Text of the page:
Moinian Nabs Two Fifth Avenue Addresses for $440 M.

022607 article breaks1 Moinian Nabs Two Fifth Avenue  Addresses for $440 M.The developer who is building the new downtown W Hotel is spreading his empire to Fifth Avenue.

After buying four buildings on Fifth in the last two years, Joseph Moinian is buying two more for $440 million. He is in contract to buy 417 Fifth for $250 million and 245 Fifth for $190 million, two sources close to the deals said.

All of his Fifth Avenue buys have a common thread: They’re all old buildings that need a little fixing up. They’re also near Doug Durst’s budding 54-story One Bryant Park and Axel Stawski’s 27-story glass tower going up at 505 Fifth.

Mr. Moinian, no doubt, has residual foot traffic in mind.

417 Fifth Avenue is an 11-story, 392,000- square-foot building at the corner of 38th Street and across the street from the Lord & Taylor. It’s a building that was constructed in 1912, and includes Atari and Marvel Entertainment as its main tenants.

The building also has 80,000 square feet of air rights available, which was included in the deal, a source said.

One of the first things that Mr. Moinian may want to do is push up rents, since they’re far below market now. The asking rent for the only available floor is $32 per square foot, according to CoStar (whereas average rents for class-B midtown south buildings are $40 per square foot, according to Cushman & Wakefield).

The building, owned by Murray Properties and General Electric, has also been a tough sell. The building was reportedly on the block as early as January 2005, but a deal never materialized.

So the natural thing to do: Call Mr. Moinian, who has been hot for SoFi property.

Meanwhile, Mr. Moinian’s other buy is farther south at 245 Fifth, which is at the corner of 28th Street. It’s two blocks north of Madison Square Park and neighbors the Prince George Hotel and the Gershwin Hotel.

The 24-story, 287,000-square-foot Art Deco building includes the private-equity arm of BISYS and Sony BMG Publishing among its tenants. The building was constructed in 1927, and there is only one floor available for sublease.

Mr. Moinian paid $190 million for the building to KBS Realty Advisors. That’s the same KBS that is in heated negotiations to pay more than $1 billion at 60 Wall Street, according to an article in Real Estate Weekly.

For the Iranian-born Mr. Moinian, his move to the area is consistent with his trend of recent buys. Sure, he owns 10.5 million square feet of office space, much of it located downtown with buildings like 180 Maiden Lane, 95 Wall Street and the prospective 53-story W Hotel at 123 Washington Street. But he also seems to have an eye for emerging submarkets in Manhattan real estate: the Far West Side, the garment district, and now the part of Fifth Avenue that is closer to Madison Square and Bryant parks than to Central Park.

Then again, when he started buying in downtown, that was just heating up, too.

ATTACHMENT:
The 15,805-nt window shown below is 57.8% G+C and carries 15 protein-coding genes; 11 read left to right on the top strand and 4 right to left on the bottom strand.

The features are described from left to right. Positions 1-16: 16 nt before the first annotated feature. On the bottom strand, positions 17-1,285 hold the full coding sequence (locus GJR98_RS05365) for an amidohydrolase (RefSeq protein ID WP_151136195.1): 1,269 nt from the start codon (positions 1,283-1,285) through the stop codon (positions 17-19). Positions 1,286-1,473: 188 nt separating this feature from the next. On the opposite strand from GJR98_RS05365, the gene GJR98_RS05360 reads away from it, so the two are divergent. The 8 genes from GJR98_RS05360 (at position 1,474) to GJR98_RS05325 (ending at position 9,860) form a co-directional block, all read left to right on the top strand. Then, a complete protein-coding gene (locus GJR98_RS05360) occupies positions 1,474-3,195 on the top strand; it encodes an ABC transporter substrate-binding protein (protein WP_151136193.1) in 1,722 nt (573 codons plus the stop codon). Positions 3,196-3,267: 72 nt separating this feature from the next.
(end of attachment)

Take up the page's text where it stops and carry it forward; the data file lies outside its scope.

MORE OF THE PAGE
His first buy on Fifth was in 2004 for 530 Fifth Avenue, a 500,000-square-foot building that he bought for $210 million (which is where he also placed the Moinian Group headquarters). In April 2006, he bought three prewar buildings at 509, 535 and 545 Fifth Avenue, in a packaged portfolio, for $270 million.

Cushman & Wakefield’s Richard Baxter, Scott Latham, Jon Caplan and Ron Cohen advised on the 417 and 245 Fifth deals. They declined to comment.

IT’S NOT TIME TO RING THE ALARM, but what’s up with the leasing market?

As brokers return to work after the long weekend, they’re taking notice that their dependably endless stream of intel has been running dry lately.

That’s because leasing activity has scaled down in the last four months and dropped significantly since October.

A sampling of what’s happening: Leasing in November was down from October (1.9 million square feet of office space leased versus 2.1 million the month before); leasing in December was down from November (1.4 million versus 1.9 million); and leasing in January was down significantly from the average (1.5 million feet leased versus a two-million-foot average in January over the last three years), according to research provided by Cushman & Wakefield.

Now, plenty of this has to do with the fact that there is, well, not much more open space left. But it’s definitely something to note.

“I think there’s a pause in the market,” said Josh Kuriloff, an executive vice chairman at Cushman & Wakefield. “There’s been some price shock or sticker shock to pricing for the office user.”

The novice tenant, Mr. Kuriloff said, is the cause of that pause. He said tenants need a “cerebral perspective” in order to “come to grips that this is a $100 [a foot] market.” Only then will they comprehend the vagaries of Manhattan real estate.

“Let me give you a simple analogy,” he said. “If all of a sudden you wanted to enter the residential market, or you wanted to go buy a car and the prices are way up, and you’re like, ‘Damn it, maybe I’ll wait till they go down’—that’s an uneducated consumer. That’s psychology; that’s emotion.

“A car, you can produce,” Mr. Kuriloff continued. “You can’t produce new office stock overnight. So that supply isn’t coming to the market until 2010 through 2012, because you can’t get a building out of the ground.”

Panic? Might there be panic?

“There is zero panic,” he said.